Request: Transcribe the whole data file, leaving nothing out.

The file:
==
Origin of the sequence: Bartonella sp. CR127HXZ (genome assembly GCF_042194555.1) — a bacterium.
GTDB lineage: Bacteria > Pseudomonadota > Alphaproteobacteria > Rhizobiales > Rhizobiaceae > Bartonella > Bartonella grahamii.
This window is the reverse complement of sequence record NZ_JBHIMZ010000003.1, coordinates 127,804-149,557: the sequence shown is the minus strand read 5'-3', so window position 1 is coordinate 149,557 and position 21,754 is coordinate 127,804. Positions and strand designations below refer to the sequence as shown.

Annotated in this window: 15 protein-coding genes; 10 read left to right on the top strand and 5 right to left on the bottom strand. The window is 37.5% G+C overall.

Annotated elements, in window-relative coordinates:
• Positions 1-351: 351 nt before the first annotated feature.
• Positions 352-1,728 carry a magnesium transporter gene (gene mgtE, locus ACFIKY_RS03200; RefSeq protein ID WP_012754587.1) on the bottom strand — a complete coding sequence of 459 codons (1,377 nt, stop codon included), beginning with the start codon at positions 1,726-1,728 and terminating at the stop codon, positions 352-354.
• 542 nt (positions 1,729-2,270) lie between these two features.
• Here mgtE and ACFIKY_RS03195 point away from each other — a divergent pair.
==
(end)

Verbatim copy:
Origin of the sequence: Bartonella sp. CR127HXZ (genome assembly GCF_042194555.1) — a bacterium.
GTDB lineage: Bacteria > Pseudomonadota > Alphaproteobacteria > Rhizobiales > Rhizobiaceae > Bartonella > Bartonella grahamii.
This window is the reverse complement of sequence record NZ_JBHIMZ010000003.1, coordinates 127,804-149,557: the sequence shown is the minus strand read 5'-3', so window position 1 is coordinate 149,557 and position 21,754 is coordinate 127,804. Positions and strand designations below refer to the sequence as shown.

Annotated in this window: 15 protein-coding genes; 10 read left to right on the top strand and 5 right to left on the bottom strand. The window is 37.5% G+C overall.

Annotated elements, in window-relative coordinates:
• Positions 1-351: 351 nt before the first annotated feature.
• Positions 352-1,728 carry a magnesium transporter gene (gene mgtE, locus ACFIKY_RS03200; RefSeq protein ID WP_012754587.1) on the bottom strand — a complete coding sequence of 459 codons (1,377 nt, stop codon included), beginning with the start codon at positions 1,726-1,728 and terminating at the stop codon, positions 352-354.
• 542 nt (positions 1,729-2,270) lie between these two features.
• Here mgtE and ACFIKY_RS03195 point away from each other — a divergent pair.